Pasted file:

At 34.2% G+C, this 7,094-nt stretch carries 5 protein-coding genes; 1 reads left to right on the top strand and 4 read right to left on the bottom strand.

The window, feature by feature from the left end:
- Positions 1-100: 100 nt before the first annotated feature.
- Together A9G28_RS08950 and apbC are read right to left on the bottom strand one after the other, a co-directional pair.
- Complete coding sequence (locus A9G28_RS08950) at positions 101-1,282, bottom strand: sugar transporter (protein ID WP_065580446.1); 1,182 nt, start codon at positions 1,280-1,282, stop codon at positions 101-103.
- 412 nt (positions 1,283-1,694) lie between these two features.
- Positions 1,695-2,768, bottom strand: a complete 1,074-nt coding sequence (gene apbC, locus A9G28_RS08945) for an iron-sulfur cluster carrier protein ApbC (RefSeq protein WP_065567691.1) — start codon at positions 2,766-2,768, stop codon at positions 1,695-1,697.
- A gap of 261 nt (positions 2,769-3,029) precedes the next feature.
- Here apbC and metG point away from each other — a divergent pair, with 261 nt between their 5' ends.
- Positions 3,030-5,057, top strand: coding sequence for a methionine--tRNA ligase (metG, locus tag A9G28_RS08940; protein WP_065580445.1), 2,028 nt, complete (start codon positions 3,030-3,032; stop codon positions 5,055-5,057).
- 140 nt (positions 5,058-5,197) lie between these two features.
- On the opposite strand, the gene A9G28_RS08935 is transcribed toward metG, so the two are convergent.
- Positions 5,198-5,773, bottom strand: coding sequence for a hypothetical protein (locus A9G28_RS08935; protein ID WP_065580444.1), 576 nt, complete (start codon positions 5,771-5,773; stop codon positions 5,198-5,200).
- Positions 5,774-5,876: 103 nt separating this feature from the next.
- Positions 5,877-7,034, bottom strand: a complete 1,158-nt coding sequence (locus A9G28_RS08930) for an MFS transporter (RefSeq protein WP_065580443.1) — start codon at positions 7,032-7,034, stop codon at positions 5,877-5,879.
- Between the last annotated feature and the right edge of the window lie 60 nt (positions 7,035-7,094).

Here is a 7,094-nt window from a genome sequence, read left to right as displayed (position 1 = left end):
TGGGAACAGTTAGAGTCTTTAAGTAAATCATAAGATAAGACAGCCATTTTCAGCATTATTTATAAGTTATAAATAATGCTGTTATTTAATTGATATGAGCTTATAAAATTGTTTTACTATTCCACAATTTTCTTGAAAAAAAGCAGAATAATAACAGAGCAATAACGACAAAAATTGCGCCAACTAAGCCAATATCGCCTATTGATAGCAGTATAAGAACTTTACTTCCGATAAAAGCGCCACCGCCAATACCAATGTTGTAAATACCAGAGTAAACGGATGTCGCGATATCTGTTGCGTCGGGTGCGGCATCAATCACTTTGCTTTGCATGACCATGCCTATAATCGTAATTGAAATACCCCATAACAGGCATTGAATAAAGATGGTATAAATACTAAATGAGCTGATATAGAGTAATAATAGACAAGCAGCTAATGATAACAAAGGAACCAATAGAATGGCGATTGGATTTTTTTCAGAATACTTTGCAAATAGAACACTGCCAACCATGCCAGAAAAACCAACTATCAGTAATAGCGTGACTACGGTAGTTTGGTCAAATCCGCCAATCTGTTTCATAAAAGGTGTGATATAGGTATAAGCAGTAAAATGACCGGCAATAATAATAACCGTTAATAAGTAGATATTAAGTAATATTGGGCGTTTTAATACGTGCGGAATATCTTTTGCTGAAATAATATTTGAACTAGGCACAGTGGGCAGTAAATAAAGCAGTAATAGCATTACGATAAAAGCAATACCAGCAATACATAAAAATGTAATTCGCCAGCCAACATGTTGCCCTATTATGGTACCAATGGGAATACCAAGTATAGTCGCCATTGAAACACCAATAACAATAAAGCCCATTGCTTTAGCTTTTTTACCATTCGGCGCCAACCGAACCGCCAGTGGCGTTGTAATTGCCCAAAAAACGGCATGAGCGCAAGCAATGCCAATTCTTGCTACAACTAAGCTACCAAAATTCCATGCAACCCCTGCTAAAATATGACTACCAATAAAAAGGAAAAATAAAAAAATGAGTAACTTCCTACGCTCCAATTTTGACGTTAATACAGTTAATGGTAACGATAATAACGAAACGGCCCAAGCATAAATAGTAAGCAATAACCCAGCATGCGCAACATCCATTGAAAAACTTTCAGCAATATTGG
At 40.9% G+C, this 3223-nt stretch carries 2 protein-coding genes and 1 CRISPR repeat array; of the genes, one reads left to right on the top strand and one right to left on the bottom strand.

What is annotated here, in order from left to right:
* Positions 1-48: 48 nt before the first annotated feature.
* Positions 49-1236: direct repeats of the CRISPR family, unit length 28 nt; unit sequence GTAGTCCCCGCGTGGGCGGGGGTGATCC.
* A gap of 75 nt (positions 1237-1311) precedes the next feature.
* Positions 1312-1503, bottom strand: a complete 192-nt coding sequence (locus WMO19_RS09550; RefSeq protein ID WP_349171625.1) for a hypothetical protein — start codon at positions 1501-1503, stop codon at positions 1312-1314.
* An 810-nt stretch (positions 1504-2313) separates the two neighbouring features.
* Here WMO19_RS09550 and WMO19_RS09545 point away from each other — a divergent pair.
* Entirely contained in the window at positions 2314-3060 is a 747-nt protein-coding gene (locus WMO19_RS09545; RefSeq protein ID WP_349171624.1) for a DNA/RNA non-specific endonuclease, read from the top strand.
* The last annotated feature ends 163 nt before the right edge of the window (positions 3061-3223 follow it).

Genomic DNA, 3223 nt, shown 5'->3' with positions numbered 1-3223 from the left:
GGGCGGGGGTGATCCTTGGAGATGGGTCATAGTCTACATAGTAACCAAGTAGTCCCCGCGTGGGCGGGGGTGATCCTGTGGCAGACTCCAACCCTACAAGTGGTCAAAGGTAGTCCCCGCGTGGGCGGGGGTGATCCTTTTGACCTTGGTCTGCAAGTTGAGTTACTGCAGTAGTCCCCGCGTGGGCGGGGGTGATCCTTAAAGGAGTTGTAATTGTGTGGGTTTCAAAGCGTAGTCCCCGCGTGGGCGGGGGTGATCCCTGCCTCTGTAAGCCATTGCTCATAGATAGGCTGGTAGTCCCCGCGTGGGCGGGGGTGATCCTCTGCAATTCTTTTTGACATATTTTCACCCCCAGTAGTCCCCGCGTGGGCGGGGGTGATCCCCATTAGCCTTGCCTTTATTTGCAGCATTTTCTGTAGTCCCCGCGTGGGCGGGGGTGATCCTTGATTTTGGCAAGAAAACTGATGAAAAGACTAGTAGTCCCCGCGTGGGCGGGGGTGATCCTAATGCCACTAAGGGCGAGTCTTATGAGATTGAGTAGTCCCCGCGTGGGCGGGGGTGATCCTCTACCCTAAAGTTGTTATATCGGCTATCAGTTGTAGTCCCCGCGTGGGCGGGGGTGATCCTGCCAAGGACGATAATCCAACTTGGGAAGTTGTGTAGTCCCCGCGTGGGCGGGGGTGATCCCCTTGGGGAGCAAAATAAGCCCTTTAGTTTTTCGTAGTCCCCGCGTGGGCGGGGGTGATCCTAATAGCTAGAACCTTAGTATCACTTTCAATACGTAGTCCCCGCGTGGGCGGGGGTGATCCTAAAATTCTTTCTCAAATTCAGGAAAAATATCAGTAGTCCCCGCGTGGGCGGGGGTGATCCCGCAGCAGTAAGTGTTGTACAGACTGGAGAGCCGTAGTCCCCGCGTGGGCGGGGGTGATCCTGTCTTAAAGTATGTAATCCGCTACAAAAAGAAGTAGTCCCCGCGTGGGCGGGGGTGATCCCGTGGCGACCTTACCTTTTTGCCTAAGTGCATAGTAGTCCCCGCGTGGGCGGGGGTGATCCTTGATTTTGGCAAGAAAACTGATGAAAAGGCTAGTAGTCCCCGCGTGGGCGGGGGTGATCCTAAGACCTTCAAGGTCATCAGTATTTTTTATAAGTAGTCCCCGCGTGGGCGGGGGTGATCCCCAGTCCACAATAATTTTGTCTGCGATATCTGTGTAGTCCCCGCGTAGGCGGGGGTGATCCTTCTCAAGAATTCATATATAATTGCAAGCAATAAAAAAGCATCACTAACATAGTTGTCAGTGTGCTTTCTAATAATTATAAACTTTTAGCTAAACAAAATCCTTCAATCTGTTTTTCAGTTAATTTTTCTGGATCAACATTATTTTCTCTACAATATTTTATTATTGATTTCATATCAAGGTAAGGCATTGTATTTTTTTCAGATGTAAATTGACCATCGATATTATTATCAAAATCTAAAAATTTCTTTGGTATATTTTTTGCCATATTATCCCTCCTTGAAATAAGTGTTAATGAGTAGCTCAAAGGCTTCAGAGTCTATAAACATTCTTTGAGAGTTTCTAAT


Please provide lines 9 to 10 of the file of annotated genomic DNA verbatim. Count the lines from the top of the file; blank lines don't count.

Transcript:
- Here apbC and metG point away from each other — a divergent pair, with 261 nt between their 5' ends.
- Positions 3,030-5,057, top strand: coding sequence for a methionine--tRNA ligase (metG, locus tag A9G28_RS08940; protein WP_065580445.1), 2,028 nt, complete (start codon positions 3,030-3,032; stop codon positions 5,055-5,057).